Aegis Funds

Scott Barbee’s bio

Scott founded the Aegis Value Fund (AVALX) and has served as Portfolio Manager since its inception in 1998.  He is also the owner of Aegis Financial Corporation and the Portfolio Manager for the Aegis High Yield Fund (AHYFX). Prior to Aegis, Scott worked as an analyst with Simmons & Company, and later Donald Smith & Company.  He received his M.B.A. from The Wharton School at the University of Pennsylvania in 1997 and holds undergraduate degrees in Mechanical Engineering and Economics from Rice University.

Aegis High Yield Fund has beat the Barclays Capital High Yield Index since its inception in January 2004. The fund recently won the Lipper Award for having the highest risk adjusted return for the 5-year period ending December 31, 2009, ranking best out of the 337 funds in the high current yield category as measured by Lipper over the period.

The Aegis Value Fund was started in 1998 as a small cap value fund. It has crushed its index, producing a 10.5% return per annum versus 6.4% for the Russell 2000 value index.

Mr. Barbee was king enough to answer several questions I had for him below is our interview:

I like starting off an interview with the following question. Value investing is contrary to human nature, how did you get started in value investing?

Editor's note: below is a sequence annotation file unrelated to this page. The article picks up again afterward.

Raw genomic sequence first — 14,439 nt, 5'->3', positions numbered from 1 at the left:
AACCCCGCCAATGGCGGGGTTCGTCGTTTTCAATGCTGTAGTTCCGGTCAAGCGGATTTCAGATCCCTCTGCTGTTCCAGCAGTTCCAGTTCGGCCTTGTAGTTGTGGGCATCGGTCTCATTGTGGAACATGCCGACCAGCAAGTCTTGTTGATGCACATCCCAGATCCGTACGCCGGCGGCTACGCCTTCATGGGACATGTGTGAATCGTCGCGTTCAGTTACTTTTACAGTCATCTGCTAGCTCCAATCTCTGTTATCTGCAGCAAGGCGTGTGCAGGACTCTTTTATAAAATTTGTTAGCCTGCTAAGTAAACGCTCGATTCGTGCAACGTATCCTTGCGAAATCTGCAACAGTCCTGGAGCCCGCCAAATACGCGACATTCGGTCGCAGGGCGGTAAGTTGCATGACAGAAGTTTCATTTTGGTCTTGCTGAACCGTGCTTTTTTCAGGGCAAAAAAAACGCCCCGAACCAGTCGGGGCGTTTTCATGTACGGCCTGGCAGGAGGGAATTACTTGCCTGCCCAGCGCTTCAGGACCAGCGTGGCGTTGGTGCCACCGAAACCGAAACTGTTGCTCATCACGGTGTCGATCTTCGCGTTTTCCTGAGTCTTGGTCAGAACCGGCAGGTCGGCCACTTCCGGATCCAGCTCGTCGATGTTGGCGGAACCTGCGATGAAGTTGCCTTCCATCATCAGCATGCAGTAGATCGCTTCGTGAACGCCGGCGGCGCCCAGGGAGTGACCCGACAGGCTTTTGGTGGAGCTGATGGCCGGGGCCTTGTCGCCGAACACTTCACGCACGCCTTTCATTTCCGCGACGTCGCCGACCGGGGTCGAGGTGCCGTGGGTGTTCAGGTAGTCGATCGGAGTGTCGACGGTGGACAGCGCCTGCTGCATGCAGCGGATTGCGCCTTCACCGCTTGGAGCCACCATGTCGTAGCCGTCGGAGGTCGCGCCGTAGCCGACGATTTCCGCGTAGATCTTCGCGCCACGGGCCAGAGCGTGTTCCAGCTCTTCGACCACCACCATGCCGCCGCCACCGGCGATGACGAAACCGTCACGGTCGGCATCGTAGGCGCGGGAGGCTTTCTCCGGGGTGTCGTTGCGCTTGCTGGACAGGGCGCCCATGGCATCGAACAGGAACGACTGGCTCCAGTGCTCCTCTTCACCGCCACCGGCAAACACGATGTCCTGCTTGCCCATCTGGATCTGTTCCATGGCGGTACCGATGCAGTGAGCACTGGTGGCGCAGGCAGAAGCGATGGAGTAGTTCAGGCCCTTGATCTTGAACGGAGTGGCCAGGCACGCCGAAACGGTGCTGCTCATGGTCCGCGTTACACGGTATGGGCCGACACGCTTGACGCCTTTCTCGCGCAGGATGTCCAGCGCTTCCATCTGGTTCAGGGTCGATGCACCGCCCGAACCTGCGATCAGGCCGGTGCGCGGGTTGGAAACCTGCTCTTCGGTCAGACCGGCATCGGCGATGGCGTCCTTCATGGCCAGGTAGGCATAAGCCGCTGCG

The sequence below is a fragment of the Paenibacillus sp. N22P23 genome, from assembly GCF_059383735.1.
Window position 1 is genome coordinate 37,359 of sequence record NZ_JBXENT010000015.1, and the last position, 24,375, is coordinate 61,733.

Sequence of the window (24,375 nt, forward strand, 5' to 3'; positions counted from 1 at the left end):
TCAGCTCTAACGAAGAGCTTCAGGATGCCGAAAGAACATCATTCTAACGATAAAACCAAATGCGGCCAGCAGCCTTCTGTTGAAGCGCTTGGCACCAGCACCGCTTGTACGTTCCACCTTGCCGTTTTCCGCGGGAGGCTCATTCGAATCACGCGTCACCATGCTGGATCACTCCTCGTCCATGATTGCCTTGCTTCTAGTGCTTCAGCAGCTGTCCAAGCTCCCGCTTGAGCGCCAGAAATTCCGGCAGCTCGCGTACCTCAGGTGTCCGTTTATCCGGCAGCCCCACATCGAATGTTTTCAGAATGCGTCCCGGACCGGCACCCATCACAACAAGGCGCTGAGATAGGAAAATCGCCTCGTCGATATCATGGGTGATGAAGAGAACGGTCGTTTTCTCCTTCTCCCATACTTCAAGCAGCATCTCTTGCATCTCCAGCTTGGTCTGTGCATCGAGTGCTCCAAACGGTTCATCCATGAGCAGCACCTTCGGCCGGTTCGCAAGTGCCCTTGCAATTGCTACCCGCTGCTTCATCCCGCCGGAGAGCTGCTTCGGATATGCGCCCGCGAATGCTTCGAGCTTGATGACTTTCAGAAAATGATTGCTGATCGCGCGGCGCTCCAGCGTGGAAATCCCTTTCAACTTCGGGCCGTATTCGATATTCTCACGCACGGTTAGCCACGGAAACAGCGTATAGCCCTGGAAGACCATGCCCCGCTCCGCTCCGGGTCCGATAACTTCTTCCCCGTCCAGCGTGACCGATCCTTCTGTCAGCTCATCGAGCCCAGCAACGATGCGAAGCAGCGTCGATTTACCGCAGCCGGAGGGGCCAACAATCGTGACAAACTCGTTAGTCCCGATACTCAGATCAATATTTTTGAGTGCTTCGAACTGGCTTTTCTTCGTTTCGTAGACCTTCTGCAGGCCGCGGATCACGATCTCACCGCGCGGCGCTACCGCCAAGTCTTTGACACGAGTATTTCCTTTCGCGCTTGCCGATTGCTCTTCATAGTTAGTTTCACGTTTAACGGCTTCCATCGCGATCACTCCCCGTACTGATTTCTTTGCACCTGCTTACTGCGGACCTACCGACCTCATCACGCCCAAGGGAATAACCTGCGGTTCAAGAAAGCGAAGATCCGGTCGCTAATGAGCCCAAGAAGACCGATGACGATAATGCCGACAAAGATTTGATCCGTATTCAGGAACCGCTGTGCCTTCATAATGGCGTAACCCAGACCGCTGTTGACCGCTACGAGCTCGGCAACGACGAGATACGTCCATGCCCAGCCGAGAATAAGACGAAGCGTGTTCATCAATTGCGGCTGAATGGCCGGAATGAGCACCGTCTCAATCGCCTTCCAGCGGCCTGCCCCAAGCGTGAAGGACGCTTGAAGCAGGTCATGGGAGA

I first became seriously interested in value investing while working at Simmons & Company, an oil-service investment banking boutique that was my first employer out of school.   I had first started working in the Securities Group in 1993 and was supporting the sell-side analysts after graduating from Rice University with degrees in Mechanical Engineering and Economics.  At the time, I remember Simmons was still ordering 10-Ks and 10-Qs from an overnight delivery service.  One of my jobs was to aggregate the news, accounting and valuation statistics for the oil-service universe for a monthly oil service overview we were publishing.  That’s the first time I remember becoming interested in investing in stocks that were statistically cheap on historical metrics.  Looking for cheap stocks based on historically-based attributes particularly appealed to my contrarian, engineering-focused mindset.  I ordered a public company statistical database and began running screens for cheaply valued stocks in the broader market, and remember buying Advanced Marketing Services, a book distributor that was a Benjamin Graham net-net.  As my investment in Advanced Marketing started to make money, I began reading everything about value investing I could get my hands on.  In 1995, I went to Wharton, where I was able to take a class from John Neff, who successfully managed the Vanguard Windsor fund for many years.  During this time, I also met Donald Smith, Rich Greenberg and Alan Kahn, three talented deep-value investors who helped me get into the business.